The Calvin Cycle fixes CO2 to produce carbohydrates. It is a set of redox reactions.  Three ribulose bisphospate molecules fix three CO2 molecules, producing six molecules of of 3-phosphoglycerate; this is then reduced to 1,3-bisphosphoglycerate using a phosphate group from ATP, producing ADP as a by-product. This, in turn, is reduced to glyceraldehyde-3-phosphate by the oxidation of NADPH to NADP+ and an inorganic phosphate. One out of every six GP molecules goes on to synthesise a carbohydrate, whilst the other five regenerate ribulose bisphospate to allow the cycle to continue. The five GP molecules are converted to five molecules of glyceraldehyde-3-phospate, which then form 3 molecules of ribulose-5-phosphate. The ribulose-5-phosphate is then reduced via the reduction of ATP to ADP to reform the original 3 molecules of ribulose bisphospate. The Calvin Cycle occurs in the stomata of photosynthesising organisms, and was named after Melvin Calvin, who received a Nobel Prize in 1961 for his work on the subject.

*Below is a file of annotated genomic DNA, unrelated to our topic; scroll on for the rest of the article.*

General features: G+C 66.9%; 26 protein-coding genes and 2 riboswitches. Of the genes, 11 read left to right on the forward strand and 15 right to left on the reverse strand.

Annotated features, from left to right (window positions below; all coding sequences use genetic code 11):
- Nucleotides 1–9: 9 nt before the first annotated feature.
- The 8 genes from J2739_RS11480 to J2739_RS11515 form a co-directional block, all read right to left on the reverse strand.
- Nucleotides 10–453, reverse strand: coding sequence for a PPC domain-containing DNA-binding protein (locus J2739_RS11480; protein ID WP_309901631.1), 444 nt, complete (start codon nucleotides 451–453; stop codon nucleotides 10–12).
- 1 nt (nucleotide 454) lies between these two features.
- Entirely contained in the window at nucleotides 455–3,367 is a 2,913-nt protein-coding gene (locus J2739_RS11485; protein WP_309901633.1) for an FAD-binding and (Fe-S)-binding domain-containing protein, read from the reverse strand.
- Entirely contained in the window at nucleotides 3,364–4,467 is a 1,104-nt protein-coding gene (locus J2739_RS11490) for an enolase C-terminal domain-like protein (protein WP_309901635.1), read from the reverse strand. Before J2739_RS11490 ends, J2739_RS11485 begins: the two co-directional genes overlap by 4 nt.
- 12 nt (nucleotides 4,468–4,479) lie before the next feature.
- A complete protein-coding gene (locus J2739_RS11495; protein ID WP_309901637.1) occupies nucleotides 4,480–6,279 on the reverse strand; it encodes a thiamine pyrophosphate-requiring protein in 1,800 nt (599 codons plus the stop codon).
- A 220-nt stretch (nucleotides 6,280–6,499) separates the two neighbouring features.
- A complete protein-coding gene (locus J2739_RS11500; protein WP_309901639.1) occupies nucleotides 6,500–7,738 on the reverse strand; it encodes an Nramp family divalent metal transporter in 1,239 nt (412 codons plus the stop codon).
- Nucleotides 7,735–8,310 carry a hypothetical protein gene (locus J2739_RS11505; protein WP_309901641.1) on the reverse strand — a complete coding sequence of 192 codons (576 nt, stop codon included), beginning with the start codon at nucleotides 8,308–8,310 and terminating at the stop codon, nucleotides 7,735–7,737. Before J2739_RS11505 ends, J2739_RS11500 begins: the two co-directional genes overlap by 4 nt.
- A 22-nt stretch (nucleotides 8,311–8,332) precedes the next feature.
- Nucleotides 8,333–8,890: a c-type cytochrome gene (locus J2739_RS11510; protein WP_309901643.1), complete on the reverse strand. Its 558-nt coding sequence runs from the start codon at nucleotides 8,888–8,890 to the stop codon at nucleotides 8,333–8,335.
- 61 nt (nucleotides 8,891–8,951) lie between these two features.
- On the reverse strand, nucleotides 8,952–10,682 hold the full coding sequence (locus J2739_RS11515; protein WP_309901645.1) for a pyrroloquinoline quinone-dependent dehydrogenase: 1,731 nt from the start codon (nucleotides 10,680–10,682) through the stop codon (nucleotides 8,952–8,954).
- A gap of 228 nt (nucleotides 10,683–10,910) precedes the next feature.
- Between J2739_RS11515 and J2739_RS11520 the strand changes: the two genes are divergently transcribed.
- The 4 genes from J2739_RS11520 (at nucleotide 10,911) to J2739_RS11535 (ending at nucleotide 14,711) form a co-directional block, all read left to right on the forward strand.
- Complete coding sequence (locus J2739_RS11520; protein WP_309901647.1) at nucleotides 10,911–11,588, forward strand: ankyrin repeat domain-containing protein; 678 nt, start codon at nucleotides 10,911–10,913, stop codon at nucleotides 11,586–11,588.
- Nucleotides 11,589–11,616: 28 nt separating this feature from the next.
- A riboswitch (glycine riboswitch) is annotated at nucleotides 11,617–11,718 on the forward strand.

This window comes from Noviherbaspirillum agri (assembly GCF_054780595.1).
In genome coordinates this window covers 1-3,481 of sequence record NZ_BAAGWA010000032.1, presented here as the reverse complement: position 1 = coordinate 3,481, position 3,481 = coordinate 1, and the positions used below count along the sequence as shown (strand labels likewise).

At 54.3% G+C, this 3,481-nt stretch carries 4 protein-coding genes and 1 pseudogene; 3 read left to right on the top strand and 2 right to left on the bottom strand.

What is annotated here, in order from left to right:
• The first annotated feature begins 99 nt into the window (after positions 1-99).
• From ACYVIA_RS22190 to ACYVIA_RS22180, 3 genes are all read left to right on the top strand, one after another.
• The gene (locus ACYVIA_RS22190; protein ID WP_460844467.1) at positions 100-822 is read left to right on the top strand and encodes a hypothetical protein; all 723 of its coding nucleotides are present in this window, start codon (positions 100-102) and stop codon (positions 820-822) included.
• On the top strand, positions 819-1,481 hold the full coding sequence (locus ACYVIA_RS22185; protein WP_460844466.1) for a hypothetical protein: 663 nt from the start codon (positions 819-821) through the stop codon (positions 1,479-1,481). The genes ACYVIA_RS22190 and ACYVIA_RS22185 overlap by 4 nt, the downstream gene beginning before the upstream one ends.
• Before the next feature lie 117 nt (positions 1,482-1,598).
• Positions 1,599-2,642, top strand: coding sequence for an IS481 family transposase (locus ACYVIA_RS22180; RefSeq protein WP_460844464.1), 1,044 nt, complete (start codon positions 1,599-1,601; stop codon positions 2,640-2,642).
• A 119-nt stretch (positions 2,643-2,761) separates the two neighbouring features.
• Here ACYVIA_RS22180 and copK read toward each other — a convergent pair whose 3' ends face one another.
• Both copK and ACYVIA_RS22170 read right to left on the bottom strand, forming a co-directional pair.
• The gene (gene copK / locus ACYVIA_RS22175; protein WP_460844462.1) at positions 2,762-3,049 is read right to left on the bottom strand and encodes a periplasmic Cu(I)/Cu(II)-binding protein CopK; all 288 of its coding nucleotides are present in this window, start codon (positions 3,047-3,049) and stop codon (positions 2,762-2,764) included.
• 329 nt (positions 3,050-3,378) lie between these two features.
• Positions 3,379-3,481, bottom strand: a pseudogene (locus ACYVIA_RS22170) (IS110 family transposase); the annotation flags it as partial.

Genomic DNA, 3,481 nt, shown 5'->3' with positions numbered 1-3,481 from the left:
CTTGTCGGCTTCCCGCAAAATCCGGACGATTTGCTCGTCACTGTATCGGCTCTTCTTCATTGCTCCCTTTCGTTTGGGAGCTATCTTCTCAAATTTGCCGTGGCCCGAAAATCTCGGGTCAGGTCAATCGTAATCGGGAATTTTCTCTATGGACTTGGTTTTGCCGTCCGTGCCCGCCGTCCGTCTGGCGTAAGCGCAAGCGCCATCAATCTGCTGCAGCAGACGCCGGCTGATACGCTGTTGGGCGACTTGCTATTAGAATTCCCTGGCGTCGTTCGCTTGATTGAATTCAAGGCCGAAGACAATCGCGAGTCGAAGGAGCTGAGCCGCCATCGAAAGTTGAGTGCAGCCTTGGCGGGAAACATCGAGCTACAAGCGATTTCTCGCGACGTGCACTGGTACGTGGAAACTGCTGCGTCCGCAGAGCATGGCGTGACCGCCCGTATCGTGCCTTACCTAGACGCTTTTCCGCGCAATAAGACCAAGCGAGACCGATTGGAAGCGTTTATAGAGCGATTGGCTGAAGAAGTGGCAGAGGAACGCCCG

- ↑ Hardin J. et al, Becker's world of the cell 8th edition, Boston, Benjamin Cummings: page 309
- ↑ Alberts B. et al, Molecular Biology of the Cell 5th edition, 2008, New York, Garland Science : page 845
- ↑ Hardin J. et al, Becker's World of the Cell 8th edition, 2012, Boston, Benjamin Cummings: page 311
- ↑ Alberts B. et al, Molecular Biology of the Cell 5th edition, 2008, New York, Garland Science: page 845
- ↑ Hardin J. et al, Becker's World of the Cell 8th edition, 2012, Boston, Benjamin Cummings:page 309